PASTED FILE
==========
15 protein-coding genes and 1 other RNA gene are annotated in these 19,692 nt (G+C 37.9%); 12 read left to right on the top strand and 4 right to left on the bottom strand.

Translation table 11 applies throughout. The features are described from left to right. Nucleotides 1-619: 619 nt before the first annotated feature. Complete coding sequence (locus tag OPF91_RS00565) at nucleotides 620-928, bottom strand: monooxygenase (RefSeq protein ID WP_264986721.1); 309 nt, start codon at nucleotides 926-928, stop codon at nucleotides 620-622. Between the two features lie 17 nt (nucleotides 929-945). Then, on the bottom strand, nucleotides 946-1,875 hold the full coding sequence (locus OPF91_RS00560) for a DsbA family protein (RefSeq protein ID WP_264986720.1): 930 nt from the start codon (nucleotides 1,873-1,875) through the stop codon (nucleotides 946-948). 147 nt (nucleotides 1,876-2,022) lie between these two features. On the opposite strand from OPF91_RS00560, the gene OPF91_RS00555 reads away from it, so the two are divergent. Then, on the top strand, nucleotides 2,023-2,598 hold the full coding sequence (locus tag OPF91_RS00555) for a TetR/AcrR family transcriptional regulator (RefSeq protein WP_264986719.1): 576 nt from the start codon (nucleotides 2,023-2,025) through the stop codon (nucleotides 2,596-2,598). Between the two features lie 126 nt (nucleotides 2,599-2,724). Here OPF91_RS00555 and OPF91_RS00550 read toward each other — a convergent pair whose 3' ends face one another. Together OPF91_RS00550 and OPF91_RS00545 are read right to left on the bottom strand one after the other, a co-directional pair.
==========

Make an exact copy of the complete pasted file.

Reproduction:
15 protein-coding genes and 1 other RNA gene are annotated in these 19,692 nt (G+C 37.9%); 12 read left to right on the top strand and 4 right to left on the bottom strand.

Translation table 11 applies throughout. The features are described from left to right. Nucleotides 1-619: 619 nt before the first annotated feature. Complete coding sequence (locus tag OPF91_RS00565) at nucleotides 620-928, bottom strand: monooxygenase (RefSeq protein ID WP_264986721.1); 309 nt, start codon at nucleotides 926-928, stop codon at nucleotides 620-622. Between the two features lie 17 nt (nucleotides 929-945). Then, on the bottom strand, nucleotides 946-1,875 hold the full coding sequence (locus OPF91_RS00560) for a DsbA family protein (RefSeq protein ID WP_264986720.1): 930 nt from the start codon (nucleotides 1,873-1,875) through the stop codon (nucleotides 946-948). 147 nt (nucleotides 1,876-2,022) lie between these two features. On the opposite strand from OPF91_RS00560, the gene OPF91_RS00555 reads away from it, so the two are divergent. Then, on the top strand, nucleotides 2,023-2,598 hold the full coding sequence (locus tag OPF91_RS00555) for a TetR/AcrR family transcriptional regulator (RefSeq protein WP_264986719.1): 576 nt from the start codon (nucleotides 2,023-2,025) through the stop codon (nucleotides 2,596-2,598). Between the two features lie 126 nt (nucleotides 2,599-2,724). Here OPF91_RS00555 and OPF91_RS00550 read toward each other — a convergent pair whose 3' ends face one another. Together OPF91_RS00550 and OPF91_RS00545 are read right to left on the bottom strand one after the other, a co-directional pair.